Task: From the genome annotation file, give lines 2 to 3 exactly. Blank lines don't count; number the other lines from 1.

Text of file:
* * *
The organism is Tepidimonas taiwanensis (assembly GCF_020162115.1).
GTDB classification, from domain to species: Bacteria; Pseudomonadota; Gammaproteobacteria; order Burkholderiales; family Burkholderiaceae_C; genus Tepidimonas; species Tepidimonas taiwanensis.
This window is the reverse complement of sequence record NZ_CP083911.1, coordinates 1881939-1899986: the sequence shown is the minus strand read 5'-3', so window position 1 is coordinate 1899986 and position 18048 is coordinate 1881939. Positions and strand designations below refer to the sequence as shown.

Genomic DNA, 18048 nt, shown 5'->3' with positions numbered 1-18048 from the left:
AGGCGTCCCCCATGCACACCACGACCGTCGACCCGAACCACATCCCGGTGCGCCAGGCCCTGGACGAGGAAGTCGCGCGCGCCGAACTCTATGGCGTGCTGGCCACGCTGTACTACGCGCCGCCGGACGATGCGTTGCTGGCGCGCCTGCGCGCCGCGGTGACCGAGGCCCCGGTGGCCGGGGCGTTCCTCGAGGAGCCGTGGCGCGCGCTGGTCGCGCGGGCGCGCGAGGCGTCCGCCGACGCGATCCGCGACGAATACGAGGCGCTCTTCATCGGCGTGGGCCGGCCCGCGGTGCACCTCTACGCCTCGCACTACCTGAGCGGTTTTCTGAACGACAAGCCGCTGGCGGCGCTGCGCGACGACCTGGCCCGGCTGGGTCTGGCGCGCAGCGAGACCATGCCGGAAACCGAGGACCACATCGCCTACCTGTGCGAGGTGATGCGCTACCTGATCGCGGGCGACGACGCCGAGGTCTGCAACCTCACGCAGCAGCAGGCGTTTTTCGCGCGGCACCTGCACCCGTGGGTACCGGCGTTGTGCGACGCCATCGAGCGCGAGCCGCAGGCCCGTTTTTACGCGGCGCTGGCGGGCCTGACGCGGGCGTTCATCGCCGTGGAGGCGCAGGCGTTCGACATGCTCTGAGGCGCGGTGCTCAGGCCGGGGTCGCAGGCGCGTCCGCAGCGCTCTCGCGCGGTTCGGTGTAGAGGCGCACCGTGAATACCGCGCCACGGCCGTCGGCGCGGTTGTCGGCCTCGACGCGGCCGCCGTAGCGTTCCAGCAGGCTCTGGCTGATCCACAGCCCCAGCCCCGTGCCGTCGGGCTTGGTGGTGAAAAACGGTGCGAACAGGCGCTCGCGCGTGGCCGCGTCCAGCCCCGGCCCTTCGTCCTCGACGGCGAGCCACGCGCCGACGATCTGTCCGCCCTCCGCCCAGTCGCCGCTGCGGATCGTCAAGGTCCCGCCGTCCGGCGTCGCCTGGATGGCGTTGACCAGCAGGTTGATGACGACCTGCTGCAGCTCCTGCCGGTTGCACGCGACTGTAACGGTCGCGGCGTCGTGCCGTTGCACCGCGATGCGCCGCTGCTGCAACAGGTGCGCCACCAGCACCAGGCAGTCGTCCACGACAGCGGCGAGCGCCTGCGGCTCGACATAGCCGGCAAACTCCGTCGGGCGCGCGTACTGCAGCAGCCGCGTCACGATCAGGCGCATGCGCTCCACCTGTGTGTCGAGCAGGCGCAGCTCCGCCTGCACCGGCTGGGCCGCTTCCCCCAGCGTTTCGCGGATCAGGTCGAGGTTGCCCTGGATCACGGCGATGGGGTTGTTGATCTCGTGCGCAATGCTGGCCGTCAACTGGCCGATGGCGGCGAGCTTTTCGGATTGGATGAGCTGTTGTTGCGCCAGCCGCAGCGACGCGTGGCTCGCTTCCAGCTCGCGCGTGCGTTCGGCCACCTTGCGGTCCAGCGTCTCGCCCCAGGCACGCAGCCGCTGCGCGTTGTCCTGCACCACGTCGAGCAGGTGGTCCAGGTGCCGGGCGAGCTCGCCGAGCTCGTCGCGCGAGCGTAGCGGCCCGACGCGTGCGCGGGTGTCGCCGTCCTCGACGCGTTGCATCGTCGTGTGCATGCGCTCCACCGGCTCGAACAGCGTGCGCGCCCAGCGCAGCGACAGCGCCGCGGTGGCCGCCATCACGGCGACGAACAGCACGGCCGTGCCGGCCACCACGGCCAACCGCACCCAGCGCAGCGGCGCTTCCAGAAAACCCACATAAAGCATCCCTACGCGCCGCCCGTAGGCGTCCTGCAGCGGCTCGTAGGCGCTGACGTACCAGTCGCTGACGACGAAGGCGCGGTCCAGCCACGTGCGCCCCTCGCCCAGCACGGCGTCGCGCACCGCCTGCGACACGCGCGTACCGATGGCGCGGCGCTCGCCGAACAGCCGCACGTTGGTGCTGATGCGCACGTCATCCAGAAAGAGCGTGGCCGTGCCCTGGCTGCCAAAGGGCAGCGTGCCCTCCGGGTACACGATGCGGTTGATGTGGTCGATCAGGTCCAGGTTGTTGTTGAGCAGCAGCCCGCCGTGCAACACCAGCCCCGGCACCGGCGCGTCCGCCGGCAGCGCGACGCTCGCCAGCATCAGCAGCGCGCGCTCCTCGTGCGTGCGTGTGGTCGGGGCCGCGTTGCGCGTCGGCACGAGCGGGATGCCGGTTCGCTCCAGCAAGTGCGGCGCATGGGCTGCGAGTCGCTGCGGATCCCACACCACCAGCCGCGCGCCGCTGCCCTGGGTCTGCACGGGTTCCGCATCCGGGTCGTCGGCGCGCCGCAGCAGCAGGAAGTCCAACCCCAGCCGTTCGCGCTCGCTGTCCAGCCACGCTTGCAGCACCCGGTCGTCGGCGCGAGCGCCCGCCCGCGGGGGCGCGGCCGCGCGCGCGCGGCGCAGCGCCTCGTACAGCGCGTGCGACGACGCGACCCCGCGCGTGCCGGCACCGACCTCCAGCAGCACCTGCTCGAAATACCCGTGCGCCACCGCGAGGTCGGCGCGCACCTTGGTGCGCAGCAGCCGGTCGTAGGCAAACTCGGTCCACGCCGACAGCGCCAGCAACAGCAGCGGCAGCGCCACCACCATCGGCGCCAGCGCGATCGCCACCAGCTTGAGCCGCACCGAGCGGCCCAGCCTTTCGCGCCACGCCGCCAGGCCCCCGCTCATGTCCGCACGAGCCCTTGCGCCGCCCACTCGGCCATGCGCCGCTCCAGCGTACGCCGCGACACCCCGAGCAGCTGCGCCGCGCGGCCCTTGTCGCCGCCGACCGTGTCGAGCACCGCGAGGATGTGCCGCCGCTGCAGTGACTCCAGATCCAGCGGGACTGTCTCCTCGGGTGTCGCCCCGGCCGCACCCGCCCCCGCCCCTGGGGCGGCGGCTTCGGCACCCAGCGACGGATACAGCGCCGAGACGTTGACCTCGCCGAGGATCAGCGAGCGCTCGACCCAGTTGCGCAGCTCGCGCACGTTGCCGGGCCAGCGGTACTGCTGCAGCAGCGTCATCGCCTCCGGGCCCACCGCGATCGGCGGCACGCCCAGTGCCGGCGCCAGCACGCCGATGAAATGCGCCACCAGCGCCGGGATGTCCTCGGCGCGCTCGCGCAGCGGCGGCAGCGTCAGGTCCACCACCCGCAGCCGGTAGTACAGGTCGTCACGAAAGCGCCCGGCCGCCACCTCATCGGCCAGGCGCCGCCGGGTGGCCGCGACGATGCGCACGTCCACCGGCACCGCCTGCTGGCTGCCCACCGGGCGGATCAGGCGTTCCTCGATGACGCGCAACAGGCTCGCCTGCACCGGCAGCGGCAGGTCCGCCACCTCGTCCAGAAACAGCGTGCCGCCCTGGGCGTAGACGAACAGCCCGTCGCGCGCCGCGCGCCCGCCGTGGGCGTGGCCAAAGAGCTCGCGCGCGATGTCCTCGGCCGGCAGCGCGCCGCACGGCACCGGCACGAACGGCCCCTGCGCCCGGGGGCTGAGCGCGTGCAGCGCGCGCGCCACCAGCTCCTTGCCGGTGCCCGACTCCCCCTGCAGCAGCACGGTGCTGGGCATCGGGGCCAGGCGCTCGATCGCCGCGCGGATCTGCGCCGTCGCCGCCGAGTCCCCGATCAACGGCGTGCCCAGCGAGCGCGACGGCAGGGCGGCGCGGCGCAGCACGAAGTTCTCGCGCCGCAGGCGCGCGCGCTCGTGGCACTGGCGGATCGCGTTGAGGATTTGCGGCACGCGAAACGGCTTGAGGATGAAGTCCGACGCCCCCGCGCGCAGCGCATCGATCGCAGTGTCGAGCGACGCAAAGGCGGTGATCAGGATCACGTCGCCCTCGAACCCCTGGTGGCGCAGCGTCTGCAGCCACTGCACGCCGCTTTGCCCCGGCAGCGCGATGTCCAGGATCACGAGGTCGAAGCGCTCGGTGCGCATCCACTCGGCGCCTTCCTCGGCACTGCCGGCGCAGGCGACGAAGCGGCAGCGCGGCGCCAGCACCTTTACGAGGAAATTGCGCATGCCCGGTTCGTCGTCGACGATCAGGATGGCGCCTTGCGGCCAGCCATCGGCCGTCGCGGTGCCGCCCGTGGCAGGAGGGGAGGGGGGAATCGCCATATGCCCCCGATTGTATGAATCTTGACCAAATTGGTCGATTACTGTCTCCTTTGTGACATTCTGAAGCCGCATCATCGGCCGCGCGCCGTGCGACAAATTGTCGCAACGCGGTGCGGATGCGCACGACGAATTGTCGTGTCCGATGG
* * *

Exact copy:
GTDB classification, from domain to species: Bacteria; Pseudomonadota; Gammaproteobacteria; order Burkholderiales; family Burkholderiaceae_C; genus Tepidimonas; species Tepidimonas taiwanensis.
This window is the reverse complement of sequence record NZ_CP083911.1, coordinates 1881939-1899986: the sequence shown is the minus strand read 5'-3', so window position 1 is coordinate 1899986 and position 18048 is coordinate 1881939. Positions and strand designations below refer to the sequence as shown.